On 19th November 1995 Hunslet finally came home, playing their first game back in South Leeds for 22 years when Leigh Centurions were the visitors. Since the Hawks moved back home they narrowly missed out on promotion in 1996. In 1997 the Hawks appeared at Wembley for the first time since 1965 in the first (and last) Challenge Cup Plate Final, defeated by Hull KR. Also in that year the Hawks were promoted to the 1st division. In 1999 Hunslet finally acheived their main aim, and won the NFP Grand final against Dewsbury 12-11 at Headingley. This victory should have heralded the dawn of a new era for the club in Super League, but unfortunately the RL denied them their rightful place with the games elite. This decision proved catastrophic for the club as players, supporters and sponsors all lost heart and decided to jump ship. The club has struggled to stay afloat ever since and is still hanging on by its finger tips to its status as a member of the Rugby League family. The club’s struggles finally led to an emergency meeting at the Stadium in November 2007.

New Chairman Stephen Ball outlined proposals to try and save the club from going under, and efforts are currently being made to somehow stabilize the club and move it forward in 2008. These included the introduction of Graeme Hallas as Head Coach to replace the out going Mark Cass. Many of the club’s players left at the end of 2007 and Graeme Hallas had to start more or less with a blank page. Many young recruits were introduced, along with some older more experienced players to steady the ship. The immediate future looked extremely difficult but long term stability should be achieved. Pre match entertainment was also introduced with singers Kelly Richardson and cult hero and ex-Hunslet stalwart “Stevo” Pryce. The Myrtle and Flame club was launched with around 130 supporters agreeing to pay £5 per week to help the club in its hour of need. The future of the club, although gloomy short-term, seemed to be looking OK for the forseeable future, and the threat of closure had once again passed. There remained much hard work to be done, but if the stay away fans could be tempted back then a return to former glories was once again a distinct possibility for the club. The 2008 season was a disaster on the field as the club finished bottom of NL2. However off the field progress was being made to clear the club’s debt, and hopefully provide the club with a solid base from which to build. Prior to the 2009 season several new signings were introduced with the emphasis on local youth. Could there be light at the end of the tunnel ??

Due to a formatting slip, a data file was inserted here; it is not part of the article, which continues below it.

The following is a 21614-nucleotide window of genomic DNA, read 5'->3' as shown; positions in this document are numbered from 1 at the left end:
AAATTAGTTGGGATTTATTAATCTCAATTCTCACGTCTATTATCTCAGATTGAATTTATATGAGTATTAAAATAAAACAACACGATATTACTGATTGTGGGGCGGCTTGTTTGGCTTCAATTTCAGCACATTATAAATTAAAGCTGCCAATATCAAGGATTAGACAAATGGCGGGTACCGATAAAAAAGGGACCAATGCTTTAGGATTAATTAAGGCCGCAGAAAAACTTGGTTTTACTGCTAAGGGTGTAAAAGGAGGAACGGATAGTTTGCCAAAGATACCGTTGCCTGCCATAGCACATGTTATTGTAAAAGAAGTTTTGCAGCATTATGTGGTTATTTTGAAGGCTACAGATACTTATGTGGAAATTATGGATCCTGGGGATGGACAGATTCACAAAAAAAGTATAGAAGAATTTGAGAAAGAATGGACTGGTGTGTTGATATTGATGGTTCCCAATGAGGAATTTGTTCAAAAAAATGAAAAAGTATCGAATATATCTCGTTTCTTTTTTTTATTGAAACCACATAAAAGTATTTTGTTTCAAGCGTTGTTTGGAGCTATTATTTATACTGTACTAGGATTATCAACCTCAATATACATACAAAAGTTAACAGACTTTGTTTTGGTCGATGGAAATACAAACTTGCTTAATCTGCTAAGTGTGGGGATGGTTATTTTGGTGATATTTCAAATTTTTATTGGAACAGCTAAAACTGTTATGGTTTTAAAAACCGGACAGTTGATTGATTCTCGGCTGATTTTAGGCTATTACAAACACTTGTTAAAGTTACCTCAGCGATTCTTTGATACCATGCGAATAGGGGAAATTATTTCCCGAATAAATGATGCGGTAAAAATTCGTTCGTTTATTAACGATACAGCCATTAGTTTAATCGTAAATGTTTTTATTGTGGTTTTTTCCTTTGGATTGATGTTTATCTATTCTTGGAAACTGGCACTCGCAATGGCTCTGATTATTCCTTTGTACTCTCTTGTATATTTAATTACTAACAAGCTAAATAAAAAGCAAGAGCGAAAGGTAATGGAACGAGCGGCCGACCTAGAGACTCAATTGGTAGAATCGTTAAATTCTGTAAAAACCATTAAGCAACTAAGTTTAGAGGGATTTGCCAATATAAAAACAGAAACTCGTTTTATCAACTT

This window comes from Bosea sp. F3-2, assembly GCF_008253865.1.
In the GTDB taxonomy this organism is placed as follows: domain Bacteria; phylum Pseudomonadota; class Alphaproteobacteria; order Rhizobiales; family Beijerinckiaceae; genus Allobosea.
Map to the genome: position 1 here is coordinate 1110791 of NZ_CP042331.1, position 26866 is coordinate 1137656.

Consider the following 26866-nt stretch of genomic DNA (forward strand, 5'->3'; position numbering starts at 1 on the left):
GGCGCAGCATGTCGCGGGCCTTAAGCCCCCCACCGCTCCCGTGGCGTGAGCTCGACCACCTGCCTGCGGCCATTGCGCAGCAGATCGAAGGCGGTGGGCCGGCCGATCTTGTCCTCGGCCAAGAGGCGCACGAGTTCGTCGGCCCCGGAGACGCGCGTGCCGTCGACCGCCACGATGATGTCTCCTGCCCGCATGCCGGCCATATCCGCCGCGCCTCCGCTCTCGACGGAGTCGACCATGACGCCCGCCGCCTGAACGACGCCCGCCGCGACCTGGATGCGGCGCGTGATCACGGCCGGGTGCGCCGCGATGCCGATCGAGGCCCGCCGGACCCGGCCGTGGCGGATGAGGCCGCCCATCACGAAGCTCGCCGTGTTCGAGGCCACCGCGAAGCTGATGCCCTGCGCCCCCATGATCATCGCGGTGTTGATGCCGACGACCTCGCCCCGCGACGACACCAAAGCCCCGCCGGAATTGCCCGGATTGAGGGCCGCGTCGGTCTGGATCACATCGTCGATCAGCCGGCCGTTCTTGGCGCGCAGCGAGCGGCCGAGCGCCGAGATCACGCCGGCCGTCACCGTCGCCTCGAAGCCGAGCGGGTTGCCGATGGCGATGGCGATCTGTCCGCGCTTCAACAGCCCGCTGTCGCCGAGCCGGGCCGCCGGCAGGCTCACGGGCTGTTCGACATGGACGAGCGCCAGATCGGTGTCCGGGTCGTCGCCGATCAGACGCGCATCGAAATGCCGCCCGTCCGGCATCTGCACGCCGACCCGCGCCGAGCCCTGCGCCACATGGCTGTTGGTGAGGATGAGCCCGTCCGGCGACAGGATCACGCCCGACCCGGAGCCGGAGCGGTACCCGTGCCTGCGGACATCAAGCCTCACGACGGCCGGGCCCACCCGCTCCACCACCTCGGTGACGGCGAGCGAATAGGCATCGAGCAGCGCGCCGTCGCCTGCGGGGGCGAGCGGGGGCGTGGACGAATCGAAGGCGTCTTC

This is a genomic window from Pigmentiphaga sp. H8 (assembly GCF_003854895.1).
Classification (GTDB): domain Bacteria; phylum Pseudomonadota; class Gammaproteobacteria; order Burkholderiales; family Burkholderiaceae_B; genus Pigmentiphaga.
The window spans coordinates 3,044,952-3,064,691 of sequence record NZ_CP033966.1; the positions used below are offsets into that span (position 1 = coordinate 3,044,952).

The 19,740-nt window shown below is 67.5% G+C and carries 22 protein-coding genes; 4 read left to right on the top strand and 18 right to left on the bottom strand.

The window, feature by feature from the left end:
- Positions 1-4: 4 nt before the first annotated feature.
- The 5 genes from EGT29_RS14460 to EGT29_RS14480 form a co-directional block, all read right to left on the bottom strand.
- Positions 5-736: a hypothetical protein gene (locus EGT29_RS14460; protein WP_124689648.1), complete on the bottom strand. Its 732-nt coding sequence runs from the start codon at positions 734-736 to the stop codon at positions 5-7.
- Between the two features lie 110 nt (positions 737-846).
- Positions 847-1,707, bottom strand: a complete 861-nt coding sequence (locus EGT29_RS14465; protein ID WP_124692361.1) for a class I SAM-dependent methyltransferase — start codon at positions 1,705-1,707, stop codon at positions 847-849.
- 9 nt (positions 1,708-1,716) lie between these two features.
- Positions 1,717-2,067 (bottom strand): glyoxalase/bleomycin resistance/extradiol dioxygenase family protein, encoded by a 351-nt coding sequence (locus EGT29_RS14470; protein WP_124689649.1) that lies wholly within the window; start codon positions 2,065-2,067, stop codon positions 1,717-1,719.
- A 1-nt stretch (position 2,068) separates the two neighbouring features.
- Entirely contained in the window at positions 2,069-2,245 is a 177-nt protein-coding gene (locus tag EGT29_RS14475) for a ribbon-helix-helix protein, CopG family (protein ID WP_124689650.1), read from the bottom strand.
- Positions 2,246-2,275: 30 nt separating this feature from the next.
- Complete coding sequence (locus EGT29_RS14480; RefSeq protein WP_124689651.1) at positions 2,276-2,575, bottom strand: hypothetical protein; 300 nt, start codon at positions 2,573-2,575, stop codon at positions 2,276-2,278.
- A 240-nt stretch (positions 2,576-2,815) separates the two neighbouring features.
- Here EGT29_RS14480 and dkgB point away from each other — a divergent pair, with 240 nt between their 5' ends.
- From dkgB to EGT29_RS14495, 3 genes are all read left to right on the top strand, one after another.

Midway through 2009 Paul March arrived as player coach from York and steered the club to a playoff place. With a full pre season under our belts and a host of new signings Hunslet were ready to make a big impact on Championship 1 in 2010. The Hawks started the campaign in great style and went on to sweep all before them in the league, winning Championship 1 and securing promotion to the Championship.

In 2011 the main aim of the club was to retain its status. Paul March and his team put in some great performances which helped the club to avoid relegation by a single point, a great achievement by all involved, the first time a promoted club had gone up and stayed up! Barry Eaton was installed as the clubs full time head coach and for the 2012 season and HIST officialy took ownership of the club in February 2012. The Hawks managed to avoid the dreaded “Wooden Spoon” in 2012 beating arch rivals York in our final game of the season 28-26. 2012 was a tough season on the pitch and 2013 proved to be even tougher as the Hawks were relegated to Championship 1 despite gaining 12 bonus points and 6 wins.

2014 saw the Hawks finish second in the regular league season, but as in 1999 the Hawks then went on to lift the Championship One trophy beating Oldham Roughyeds in the Grand Final 17-16 with Thomas Coyle landing a 68th minute drop goal. The Hawks are now promoted back to the championship, where we will face the likes of Bradford Bulls and London Broncos.